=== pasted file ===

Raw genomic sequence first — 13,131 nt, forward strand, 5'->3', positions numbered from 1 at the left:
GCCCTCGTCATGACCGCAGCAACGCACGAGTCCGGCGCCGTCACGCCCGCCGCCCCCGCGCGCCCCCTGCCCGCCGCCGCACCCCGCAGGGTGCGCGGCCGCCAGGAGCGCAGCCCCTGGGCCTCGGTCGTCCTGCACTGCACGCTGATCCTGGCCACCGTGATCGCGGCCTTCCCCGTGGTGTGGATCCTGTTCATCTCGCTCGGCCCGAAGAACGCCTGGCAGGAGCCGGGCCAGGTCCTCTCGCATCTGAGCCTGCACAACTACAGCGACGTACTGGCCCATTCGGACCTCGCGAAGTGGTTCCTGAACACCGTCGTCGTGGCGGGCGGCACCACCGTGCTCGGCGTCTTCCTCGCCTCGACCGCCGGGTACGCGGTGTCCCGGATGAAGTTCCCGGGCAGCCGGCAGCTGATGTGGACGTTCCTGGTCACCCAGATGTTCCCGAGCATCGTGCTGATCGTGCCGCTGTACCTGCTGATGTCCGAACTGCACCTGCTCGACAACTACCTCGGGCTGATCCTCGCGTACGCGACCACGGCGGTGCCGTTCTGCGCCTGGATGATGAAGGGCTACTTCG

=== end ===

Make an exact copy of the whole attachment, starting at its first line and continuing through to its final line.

Raw genomic sequence first — 13,131 nt, forward strand, 5'->3', positions numbered from 1 at the left:
GCCCTCGTCATGACCGCAGCAACGCACGAGTCCGGCGCCGTCACGCCCGCCGCCCCCGCGCGCCCCCTGCCCGCCGCCGCACCCCGCAGGGTGCGCGGCCGCCAGGAGCGCAGCCCCTGGGCCTCGGTCGTCCTGCACTGCACGCTGATCCTGGCCACCGTGATCGCGGCCTTCCCCGTGGTGTGGATCCTGTTCATCTCGCTCGGCCCGAAGAACGCCTGGCAGGAGCCGGGCCAGGTCCTCTCGCATCTGAGCCTGCACAACTACAGCGACGTACTGGCCCATTCGGACCTCGCGAAGTGGTTCCTGAACACCGTCGTCGTGGCGGGCGGCACCACCGTGCTCGGCGTCTTCCTCGCCTCGACCGCCGGGTACGCGGTGTCCCGGATGAAGTTCCCGGGCAGCCGGCAGCTGATGTGGACGTTCCTGGTCACCCAGATGTTCCCGAGCATCGTGCTGATCGTGCCGCTGTACCTGCTGATGTCCGAACTGCACCTGCTCGACAACTACCTCGGGCTGATCCTCGCGTACGCGACCACGGCGGTGCCGTTCTGCGCCTGGATGATGAAGGGCTACTTCG